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Strengthening professional learning in schools through university collaboration

Teachers could be forgiven for approaching professional learning with a degree of ambivalence. With unrelenting administrative tasks, classroom teaching, preparation and marking, there is always the risk that such learning becomes an encumbrance, a “tick-the-box” registration requirement rather than the critical development tool it is.

While many one-off sessions can be useful – in learning a new digital tool, for example – engaging teachers in more targeted, continuous and evidence-based projects is likely to yield great results in terms of teaching practice and student achievement.

One of the best ways of achieving this is to foster more collaboration between universities and school communities. According to Macquarie University Professor Mary Ryan, much professional learning in the past has lacked “a holistic, evidence-based practice approach”. Through analysing “small data” like school assessment and “big data” such as standardised tests, teachers can often see improvement, but pinpointing the specific practices that have caused it requires more rigorous observation and analysis.

Take, for instance, this simple professional learning scenario. A Year 6 teacher attends a session on improving students’ spelling skills. Without a system to collect and analyse the effects of the session on teaching practice and student achievement, the teacher will have little idea of what specific practices have made a difference. Simply put, too many “puzzles of practice” exist.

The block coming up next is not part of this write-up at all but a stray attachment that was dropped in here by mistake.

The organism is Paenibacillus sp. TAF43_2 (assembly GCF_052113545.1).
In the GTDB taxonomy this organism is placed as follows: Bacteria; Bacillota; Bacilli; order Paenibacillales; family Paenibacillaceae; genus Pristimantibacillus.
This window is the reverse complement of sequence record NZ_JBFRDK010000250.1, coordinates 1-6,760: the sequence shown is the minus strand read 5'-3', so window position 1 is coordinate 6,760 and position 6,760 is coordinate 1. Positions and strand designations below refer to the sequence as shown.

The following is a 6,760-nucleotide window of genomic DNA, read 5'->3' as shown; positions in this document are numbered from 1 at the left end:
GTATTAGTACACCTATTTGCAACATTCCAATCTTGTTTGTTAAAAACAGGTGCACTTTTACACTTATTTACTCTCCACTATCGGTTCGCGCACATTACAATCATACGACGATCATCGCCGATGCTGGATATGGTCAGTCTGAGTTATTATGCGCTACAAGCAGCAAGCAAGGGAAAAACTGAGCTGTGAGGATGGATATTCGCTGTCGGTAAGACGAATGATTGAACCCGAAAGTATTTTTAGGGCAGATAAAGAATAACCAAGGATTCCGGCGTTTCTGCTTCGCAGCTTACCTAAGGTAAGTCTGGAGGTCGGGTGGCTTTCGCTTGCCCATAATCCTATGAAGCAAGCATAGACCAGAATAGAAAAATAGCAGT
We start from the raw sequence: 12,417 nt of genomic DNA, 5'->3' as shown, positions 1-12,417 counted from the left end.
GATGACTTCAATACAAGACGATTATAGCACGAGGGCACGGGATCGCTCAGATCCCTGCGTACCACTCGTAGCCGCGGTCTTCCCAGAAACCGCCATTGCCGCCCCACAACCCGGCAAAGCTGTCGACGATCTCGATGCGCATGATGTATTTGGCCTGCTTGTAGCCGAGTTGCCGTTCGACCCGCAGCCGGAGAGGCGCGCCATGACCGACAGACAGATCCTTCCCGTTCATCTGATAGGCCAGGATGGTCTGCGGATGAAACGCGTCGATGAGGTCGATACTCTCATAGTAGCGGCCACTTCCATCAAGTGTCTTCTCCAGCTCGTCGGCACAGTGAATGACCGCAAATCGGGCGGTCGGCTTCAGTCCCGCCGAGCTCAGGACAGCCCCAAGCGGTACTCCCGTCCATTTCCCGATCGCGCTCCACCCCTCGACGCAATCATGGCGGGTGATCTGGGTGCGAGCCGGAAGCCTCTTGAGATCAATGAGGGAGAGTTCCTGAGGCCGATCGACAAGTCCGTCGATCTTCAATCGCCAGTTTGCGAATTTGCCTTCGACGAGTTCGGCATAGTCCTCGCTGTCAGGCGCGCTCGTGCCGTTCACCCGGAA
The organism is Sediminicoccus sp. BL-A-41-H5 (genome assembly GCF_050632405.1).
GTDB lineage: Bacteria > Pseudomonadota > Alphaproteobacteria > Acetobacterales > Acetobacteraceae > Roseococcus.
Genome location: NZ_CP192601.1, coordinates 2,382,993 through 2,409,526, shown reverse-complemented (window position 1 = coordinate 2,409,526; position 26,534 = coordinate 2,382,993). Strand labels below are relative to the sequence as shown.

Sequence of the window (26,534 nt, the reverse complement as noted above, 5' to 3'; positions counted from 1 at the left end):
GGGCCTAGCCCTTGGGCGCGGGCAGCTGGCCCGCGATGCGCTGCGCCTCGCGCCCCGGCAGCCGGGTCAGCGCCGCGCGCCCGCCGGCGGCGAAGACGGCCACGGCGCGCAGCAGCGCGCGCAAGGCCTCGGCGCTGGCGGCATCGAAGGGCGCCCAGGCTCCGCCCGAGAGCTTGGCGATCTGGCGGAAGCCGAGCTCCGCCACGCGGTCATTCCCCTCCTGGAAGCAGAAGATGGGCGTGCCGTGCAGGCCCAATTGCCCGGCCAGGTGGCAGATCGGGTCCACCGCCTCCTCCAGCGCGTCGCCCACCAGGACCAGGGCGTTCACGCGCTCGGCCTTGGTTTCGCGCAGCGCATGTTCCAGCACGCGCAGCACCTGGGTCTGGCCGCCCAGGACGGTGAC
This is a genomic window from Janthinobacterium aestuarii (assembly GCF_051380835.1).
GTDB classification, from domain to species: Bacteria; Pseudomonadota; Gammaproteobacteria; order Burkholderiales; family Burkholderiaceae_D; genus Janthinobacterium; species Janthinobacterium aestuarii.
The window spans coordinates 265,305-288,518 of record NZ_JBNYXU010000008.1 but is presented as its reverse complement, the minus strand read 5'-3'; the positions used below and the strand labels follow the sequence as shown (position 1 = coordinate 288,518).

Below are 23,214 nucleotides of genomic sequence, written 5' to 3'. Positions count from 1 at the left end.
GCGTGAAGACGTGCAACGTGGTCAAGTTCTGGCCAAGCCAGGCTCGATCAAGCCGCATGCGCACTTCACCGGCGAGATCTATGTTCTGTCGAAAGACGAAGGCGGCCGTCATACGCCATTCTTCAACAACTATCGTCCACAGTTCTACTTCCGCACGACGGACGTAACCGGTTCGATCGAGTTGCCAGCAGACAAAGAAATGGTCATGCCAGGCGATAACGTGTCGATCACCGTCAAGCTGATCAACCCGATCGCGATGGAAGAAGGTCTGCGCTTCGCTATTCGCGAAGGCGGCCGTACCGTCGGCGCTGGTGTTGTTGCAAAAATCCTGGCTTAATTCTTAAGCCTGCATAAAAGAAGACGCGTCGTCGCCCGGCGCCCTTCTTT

Enter the university sector. With their wealth of research knowledge, practical experience and passion for project design, academics are well-placed to assist classroom teachers in understanding their learners’ needs and developing a suitable professional learning project. In doing so they will draw on not only the assessment data above but the wider body of academic research that teachers have little time to access and divulge. In Professor Ryan’s words, academics will be able “to curate the research evidence for teachers” and help them design project models that suit their learning contexts.

If professional learning is to remain a critical part of the ongoing development of teachers, more meaningful, ongoing and evidence-based projects between universities and schools are required. Education Review spoke to Professor Ryan about the need for purposeful and measurable professional learning in education and ways this could be realised.

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